We know there were at least two distinct lineages of the MTB DNA at that time and this is from an era before there were any antibiotics.  We know there were many people in this population who lived to a great age even though they were infected with TB.  We know there were other people who died early in life or in their early 20's of TB.  This gives us the chance to look at the evolution of the bacterial infecting organism and its human host over time from an age before there was any distortion in how these bacteria evolve, because there was no antibiotic therapy.  That enables us to compare that with the modern day trend and we can see that there is now a logarithmic, an exponential, increase in the rate of change of the organism.

Meera -   And how important would you say it is then to understand more about tuberculosis?

Helen -   Tuberculosis is probably the greatest cause of death from any single infectious disease in the world today.  According to the World Health Organization, we think one third of the world's population is infected and in 2007, there were just under 2 million deaths.  This is from a disease where we can treat it with antibiotics, even though drug resistance is becoming an increasing problem.  So we really do need to understand our relationship between ourselves and this particular species.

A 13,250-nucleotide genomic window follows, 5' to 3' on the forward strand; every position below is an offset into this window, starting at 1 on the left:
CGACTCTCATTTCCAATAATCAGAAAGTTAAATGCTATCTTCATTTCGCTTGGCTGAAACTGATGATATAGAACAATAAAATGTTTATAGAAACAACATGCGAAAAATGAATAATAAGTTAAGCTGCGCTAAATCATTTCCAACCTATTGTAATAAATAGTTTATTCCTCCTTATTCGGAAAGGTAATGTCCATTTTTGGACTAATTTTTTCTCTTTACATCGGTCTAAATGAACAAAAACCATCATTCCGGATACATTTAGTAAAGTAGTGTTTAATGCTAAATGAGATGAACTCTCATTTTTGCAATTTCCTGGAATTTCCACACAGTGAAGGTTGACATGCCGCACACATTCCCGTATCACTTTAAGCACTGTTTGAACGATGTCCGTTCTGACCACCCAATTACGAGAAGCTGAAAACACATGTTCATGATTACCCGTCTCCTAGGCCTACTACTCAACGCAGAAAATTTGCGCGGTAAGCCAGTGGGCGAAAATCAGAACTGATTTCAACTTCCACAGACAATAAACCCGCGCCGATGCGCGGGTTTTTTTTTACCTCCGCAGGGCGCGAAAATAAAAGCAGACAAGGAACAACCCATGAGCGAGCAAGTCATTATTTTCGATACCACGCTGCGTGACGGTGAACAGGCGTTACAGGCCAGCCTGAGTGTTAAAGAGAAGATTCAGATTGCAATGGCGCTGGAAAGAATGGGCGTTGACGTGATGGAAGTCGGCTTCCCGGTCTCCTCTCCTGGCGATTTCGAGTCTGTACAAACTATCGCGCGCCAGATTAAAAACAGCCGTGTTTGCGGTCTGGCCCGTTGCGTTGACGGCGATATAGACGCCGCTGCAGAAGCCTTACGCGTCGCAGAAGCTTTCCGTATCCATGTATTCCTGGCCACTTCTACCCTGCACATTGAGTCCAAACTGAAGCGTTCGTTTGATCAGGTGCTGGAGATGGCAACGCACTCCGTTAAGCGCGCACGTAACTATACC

Meera -   How can this research help us understand more about our past and our ancestors?

Helen -   Well, both tuberculosis and leprosy are examples of clonal diseases where the infecting bacterium has sometimes a lifelong relationship with its human host.  And so, as humans migrate, these bacteria migrate with them.  So by studying these organisms or the DNA from these organisms, from samples from different geographical sites around the world, we can understand how humans have migrated around the world.

Diana -   That was Dr. Helen Donahue from University College London, talking to Meera Senthilingam about how reading an ancient pathogen's DNA can help us understand how the bacteria that cause diseases like tuberculosis have evolved alongside us.

Kat -   And if you want to check out Helen's work, there's an exhibition showcasing her work on ancient tuberculosis called Body Matters which will be in the Leventis Gallery in the UCL Institute of Archaeology from the 17th of May.